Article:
What causes angina?

Reduced blood flow to the heart, due to a narrowing or blockage of one of the coronary arteries, causes angina. Less frequently, it occurs when one of the coronary arteries spasms. In rare cases, it occurs when there is a shortage of red blood cells (anemia), which carry oxygen throughout the body.

Causes of angina include:

What does angina feel like?

People with angina experience one or more of the following:

  • Chest pain and/or pressure
  • A squeezing sensation within the chest
  • Shortness of breath
  • Fatigue
  • Dizziness
  • Shoulder or arm pain
  • Jaw or neck pain
  • A burning sensation in the shoulder, arm, jaw, or neck
  • Abdominal pain
  • Back pain
  • Indigestion
  • Sweating
  • Heart palpitations

What are the risk factors for angina?

Many of the risk factors for angina are the same as those for heart disease and coronary artery disease. They include:

How is angina diagnosed?

You may be diagnosed with angina after a doctor learns about your medical history, performs a physical examination, and offers diagnostic testing.

If you experience chest pain, let the doctor know how long you have experienced it, what it feels like, and how intense it is. If pain arises during certain activities, share that information with the doctor. Share details about your personal or family history of heart disease and related conditions, such as diabetes, high blood pressure, and high cholesterol levels.

During a physical exam, the doctor will listen to your heart and lungs with a stethoscope, take your blood pressure, and measure your heart rate.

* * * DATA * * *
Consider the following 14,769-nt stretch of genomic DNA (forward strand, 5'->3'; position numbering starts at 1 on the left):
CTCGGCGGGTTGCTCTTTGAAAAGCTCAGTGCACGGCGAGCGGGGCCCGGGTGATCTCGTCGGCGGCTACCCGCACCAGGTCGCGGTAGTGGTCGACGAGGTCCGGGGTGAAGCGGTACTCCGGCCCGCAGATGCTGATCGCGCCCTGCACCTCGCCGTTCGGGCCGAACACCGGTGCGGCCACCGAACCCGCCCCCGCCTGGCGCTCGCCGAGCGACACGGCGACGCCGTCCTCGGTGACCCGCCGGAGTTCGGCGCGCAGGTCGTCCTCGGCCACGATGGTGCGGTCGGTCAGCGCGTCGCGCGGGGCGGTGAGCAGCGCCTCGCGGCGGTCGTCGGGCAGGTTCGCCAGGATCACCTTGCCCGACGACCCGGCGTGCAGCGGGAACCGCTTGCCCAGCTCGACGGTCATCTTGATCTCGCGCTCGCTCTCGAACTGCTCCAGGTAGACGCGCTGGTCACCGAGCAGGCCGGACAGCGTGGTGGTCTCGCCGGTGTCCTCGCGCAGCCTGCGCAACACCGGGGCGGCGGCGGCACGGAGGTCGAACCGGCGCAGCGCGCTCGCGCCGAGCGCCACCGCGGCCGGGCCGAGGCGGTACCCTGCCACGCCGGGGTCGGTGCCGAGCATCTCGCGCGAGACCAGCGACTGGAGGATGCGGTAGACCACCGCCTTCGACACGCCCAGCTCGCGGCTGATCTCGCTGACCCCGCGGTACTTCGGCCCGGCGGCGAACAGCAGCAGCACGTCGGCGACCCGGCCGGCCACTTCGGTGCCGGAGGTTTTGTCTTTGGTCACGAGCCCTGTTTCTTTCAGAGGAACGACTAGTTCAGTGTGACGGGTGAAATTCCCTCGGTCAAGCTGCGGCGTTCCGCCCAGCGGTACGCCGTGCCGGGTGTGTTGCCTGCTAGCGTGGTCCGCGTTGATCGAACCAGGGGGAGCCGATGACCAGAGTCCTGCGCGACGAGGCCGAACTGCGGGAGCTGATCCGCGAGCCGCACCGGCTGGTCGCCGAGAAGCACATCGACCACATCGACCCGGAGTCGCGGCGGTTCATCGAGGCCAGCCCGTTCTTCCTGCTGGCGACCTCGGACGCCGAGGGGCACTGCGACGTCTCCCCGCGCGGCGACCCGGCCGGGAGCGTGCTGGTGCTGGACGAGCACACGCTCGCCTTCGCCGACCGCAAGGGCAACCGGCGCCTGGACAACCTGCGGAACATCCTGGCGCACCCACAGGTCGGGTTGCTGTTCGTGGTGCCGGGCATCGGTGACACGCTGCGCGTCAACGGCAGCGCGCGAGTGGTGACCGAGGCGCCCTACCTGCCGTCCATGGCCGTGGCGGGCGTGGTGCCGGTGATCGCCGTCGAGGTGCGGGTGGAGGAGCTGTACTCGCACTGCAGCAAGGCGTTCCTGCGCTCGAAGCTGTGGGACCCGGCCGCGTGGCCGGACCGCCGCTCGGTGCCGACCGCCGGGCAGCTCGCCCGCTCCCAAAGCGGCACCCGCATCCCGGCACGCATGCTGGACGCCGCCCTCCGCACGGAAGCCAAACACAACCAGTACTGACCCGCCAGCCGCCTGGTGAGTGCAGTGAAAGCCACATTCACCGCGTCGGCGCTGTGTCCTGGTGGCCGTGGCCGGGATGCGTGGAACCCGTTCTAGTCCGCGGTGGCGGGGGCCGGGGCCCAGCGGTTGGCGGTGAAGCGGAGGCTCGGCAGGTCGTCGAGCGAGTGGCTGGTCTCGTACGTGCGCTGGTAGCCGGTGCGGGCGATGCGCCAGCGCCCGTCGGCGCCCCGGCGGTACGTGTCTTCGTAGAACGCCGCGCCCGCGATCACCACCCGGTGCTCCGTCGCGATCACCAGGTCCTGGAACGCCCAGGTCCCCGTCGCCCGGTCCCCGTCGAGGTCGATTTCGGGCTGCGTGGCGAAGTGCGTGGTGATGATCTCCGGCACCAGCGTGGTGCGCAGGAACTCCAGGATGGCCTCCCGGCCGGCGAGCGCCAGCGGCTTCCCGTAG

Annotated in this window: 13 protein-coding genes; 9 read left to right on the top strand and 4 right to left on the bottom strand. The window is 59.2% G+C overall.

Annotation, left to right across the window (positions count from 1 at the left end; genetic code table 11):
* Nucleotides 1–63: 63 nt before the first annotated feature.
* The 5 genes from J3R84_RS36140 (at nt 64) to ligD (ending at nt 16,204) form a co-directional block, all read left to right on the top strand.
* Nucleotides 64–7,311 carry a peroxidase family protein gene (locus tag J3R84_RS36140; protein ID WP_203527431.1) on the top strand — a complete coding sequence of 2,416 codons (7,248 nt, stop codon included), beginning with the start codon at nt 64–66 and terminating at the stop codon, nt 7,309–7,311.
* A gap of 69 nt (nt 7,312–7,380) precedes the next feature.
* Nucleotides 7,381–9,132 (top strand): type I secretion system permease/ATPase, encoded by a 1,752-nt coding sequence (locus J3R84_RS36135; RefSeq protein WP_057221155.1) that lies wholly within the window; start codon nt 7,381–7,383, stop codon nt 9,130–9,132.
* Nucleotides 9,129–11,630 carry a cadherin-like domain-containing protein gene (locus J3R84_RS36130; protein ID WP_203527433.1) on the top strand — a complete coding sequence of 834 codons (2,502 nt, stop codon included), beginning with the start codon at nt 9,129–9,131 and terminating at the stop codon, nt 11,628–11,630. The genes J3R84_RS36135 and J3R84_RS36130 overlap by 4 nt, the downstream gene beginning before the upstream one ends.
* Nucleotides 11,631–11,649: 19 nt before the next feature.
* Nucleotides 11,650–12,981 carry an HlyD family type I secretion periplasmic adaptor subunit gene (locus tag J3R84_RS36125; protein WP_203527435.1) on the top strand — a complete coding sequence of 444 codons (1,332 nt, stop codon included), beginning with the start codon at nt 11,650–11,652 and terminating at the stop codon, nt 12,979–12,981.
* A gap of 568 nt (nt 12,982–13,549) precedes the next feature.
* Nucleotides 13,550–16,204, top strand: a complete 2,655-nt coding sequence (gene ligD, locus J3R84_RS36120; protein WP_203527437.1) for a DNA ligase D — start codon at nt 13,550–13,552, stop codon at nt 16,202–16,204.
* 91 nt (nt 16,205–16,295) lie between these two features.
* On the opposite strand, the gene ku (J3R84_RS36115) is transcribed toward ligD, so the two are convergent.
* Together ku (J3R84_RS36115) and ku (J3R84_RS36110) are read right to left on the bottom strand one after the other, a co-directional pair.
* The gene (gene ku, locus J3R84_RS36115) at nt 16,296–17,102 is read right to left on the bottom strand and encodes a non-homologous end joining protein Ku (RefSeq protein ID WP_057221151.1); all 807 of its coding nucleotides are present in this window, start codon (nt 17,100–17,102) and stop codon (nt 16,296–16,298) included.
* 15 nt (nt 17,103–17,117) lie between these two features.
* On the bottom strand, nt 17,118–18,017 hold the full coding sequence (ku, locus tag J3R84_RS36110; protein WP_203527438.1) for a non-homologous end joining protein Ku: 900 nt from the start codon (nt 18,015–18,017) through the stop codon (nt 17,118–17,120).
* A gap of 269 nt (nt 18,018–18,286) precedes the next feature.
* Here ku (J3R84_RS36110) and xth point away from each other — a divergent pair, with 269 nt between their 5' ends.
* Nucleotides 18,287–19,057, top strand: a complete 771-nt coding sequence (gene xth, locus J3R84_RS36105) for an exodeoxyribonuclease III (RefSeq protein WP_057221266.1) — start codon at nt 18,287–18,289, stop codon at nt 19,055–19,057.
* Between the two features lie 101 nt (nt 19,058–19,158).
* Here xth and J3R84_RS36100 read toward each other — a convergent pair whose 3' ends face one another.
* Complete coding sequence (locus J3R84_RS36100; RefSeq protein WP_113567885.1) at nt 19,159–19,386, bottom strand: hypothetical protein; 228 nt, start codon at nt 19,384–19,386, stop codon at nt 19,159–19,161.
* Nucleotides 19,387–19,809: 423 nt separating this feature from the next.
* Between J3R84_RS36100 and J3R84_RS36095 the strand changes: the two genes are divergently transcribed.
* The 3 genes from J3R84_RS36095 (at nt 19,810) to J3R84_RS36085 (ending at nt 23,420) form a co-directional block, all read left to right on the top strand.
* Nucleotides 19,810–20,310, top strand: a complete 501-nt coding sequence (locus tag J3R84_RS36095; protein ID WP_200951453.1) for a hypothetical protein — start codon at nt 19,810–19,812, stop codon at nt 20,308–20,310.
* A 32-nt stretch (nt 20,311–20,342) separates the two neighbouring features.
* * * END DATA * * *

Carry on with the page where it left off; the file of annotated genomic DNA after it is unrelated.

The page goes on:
Doctors may offer these diagnostic tests to confirm the presence of underlying heart conditions that are responsible for your angina:

  • Blood tests, which look for different substances in the blood, including troponin, an indicator that a person is at increased risk for heart attack. High levels of troponin can indicate that a person is having or has had a heart attack.
  • An electrocardiogram, which records the heart’s electrical activity and may also show whether a person is at an increased risk for heart attack
  • An exercise stress test, during which a person walks on a treadmill to elevate their heart rate while also receiving an electrocardiogram; the test may reveal that the heart is not getting enough oxygen-rich blood when physically exerted.
  • An echocardiogram, which uses ultrasound imaging to create moving images of the heart while the person is at rest and in motion; this test can reveal problems with the heart muscle or valves.
  • A Holter monitor, a device worn for 24 hours or longer; it records the heart rhythm to look for abnormalities in the heart’s rhythm.
  • Coronary angiography, during which contrast dye is injected into the bloodstream to reveal (on X-ray images) possible blockages within coronary arteries
  • An X-ray, which can rule out other causes of chest pain
  • A CT scan, which can look at the calcium build-up or blood flow in the coronary arteries

How is angina treated?

A variety of treatments are available to manage angina. Treatments vary, depending on the severity of symptoms, the patient’s overall health, and other factors.